The infection, commonly known as Bobcat Fever because its natural reservoir host is a bobcat, is rare for a domestic cat and almost always fatal. Once symptoms surface and the infection has progressed, the cat usually dies within a day or two. New antibiotics have been proven to increase a cat’s chances of survival if caught within the early stages. Sadly, Roger’s infection had advanced, as blood clots were already forming, organs were starting to shut down, his fever was increasing, and his blood sugar levels had soared to dangerous heights.
As rare as this infection was, the vet explained that, ironically, she had just treated another cat a month prior. That particular case wasn’t as severe as Roger’s, and that cat did recover. Then she explained that she had begun treating Roger with the leftover antibiotics.
Making no promises and again reiterating how grim things looked, the vet explained that she would continue to treat him through the night and would call me in the morning. She prepared me for the inevitable; he most likely wouldn’t make it.
The next morning, Roger was showing small signs of improvement.
I asked to visit, and the vet agreed.
My heart broke as they carried Roger into the examination room. Wrapped in a blanket, he was laid on the table before me.
Silent tears streamed down my face as Roger lifted his head and steadied himself slowly to stand up.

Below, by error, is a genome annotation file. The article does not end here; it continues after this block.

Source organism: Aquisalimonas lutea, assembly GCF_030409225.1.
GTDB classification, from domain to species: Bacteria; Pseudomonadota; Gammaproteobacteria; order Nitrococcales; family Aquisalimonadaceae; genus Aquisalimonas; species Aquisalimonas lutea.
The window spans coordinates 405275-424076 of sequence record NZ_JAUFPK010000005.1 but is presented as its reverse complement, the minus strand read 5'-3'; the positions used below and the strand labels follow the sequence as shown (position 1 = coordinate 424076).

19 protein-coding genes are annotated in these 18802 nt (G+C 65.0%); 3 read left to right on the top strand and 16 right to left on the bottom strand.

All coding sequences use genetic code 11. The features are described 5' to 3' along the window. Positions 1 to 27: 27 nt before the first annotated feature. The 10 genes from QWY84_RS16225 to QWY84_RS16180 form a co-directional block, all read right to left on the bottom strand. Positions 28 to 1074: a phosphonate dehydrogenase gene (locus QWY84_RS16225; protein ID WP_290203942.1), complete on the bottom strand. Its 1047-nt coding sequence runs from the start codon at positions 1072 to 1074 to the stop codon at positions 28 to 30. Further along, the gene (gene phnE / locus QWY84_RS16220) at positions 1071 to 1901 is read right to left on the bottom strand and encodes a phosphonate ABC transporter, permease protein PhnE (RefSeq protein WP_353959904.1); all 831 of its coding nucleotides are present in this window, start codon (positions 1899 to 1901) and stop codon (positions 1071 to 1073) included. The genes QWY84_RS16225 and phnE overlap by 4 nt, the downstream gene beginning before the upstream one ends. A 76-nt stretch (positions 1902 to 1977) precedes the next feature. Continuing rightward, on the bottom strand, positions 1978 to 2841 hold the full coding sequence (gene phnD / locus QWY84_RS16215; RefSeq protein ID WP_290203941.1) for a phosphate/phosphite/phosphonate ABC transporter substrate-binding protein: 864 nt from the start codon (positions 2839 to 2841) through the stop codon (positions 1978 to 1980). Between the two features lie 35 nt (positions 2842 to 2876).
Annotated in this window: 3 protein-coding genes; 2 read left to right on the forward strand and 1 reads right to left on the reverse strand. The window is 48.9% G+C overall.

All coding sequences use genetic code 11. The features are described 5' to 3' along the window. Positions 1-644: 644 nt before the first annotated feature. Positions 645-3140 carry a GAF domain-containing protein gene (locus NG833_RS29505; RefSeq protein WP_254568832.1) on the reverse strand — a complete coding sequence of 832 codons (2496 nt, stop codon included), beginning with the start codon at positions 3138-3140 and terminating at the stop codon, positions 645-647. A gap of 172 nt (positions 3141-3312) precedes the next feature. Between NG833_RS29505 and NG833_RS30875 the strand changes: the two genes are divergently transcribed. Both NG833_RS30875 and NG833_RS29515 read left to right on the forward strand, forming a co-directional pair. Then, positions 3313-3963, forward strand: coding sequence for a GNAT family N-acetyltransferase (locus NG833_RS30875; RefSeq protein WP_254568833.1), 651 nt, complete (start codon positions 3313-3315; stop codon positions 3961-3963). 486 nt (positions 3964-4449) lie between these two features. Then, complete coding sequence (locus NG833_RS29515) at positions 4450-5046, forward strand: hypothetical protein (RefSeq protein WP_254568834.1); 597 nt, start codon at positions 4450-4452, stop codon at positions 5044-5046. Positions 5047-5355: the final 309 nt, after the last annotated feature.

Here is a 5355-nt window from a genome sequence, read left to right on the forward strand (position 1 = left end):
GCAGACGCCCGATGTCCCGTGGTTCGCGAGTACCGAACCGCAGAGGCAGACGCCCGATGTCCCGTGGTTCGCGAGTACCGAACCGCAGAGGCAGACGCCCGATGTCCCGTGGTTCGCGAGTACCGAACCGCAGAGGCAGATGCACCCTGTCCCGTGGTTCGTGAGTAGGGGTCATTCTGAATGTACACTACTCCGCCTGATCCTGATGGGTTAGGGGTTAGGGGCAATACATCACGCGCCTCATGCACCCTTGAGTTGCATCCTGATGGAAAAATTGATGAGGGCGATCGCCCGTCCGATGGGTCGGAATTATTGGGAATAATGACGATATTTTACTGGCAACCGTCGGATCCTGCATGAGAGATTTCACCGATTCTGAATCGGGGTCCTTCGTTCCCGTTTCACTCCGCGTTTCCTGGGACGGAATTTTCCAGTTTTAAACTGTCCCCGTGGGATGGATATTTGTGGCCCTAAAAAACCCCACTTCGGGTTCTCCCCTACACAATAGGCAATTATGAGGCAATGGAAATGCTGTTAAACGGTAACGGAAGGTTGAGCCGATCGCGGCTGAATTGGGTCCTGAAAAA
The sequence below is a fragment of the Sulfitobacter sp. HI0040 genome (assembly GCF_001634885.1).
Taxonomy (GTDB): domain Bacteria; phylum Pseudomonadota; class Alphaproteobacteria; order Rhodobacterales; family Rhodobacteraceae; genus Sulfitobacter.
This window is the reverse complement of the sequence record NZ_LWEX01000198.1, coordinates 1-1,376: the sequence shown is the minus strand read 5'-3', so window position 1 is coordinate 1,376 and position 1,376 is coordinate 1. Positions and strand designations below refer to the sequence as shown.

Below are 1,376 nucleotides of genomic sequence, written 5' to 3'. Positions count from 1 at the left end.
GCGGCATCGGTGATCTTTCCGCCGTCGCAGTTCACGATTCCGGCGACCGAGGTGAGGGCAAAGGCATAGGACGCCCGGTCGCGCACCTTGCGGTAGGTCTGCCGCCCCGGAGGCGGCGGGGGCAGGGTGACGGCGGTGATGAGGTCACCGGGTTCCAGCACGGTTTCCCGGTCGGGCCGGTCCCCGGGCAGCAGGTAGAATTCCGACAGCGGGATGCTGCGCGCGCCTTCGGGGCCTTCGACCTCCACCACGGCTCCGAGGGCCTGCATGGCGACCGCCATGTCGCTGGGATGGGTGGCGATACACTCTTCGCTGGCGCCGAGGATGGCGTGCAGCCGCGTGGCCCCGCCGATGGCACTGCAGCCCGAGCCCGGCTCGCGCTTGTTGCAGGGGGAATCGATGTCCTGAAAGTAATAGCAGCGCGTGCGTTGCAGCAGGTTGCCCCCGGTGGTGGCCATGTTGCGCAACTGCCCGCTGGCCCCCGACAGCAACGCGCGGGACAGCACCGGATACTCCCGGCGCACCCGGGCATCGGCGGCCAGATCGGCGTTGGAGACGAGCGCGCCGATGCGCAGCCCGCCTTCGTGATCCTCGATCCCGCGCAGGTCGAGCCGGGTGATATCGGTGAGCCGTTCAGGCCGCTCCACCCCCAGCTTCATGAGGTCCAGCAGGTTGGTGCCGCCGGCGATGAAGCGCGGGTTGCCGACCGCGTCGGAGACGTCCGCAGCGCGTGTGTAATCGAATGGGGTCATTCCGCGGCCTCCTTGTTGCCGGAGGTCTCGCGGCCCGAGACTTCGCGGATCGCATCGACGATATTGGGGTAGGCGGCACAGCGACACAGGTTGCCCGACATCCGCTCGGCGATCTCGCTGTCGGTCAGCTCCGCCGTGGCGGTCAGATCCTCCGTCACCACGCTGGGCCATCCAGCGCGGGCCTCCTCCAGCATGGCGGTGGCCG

Stepping forward with all the strength his weak little body could muster, he gave me a feeble head-butt before collapsing and curling up against my chest.
I cried harder.
How in the world had I managed to get myself so attached to this little cat in such a short amount of time?
The next day, he showed even more improvement.
With subsequent visits and intensive love and care, each day looked a little more hopeful than the last.
Before long, his IVs were removed!
After a three-week vet stay and the incredible care of one very dedicated veterinarian, Roger recovered.
His vet couldn’t explain it. “It’s a wonder he’s even here!”
While things were looking up, one challenge still remained: Roger’s blood sugar continued to run dangerously high.
Although extremely rare for a young cat, Roger was diagnosed with diabetes.
On top of caring so intensely for Roger, that same dedicated vet also had to deal with the fact that I was terrified of needles and scared to death to take him home!
Thankfully, we both survived.
After three months, Roger has successfully been weaned off insulin shots altogether. His diabetes is now controlled by a strict diet.
Roger is rather famous at the animal hospital and is often referred to as their miracle: “Roger the Wonder Cat!”
A miracle, indeed.
He’s still vocal and struggles with personal space issues, but he never passes up the opportunity to give a loving head-butt to everyone, Tom Tom included.
Finally, he’s a playful, happy, energetic kitty, who simply refused to give up.
On days when I find myself wanting to throw in the towel, along comes a daily head-butt to remind me otherwise. It’s a reminder to never underestimate the power of love and perseverance.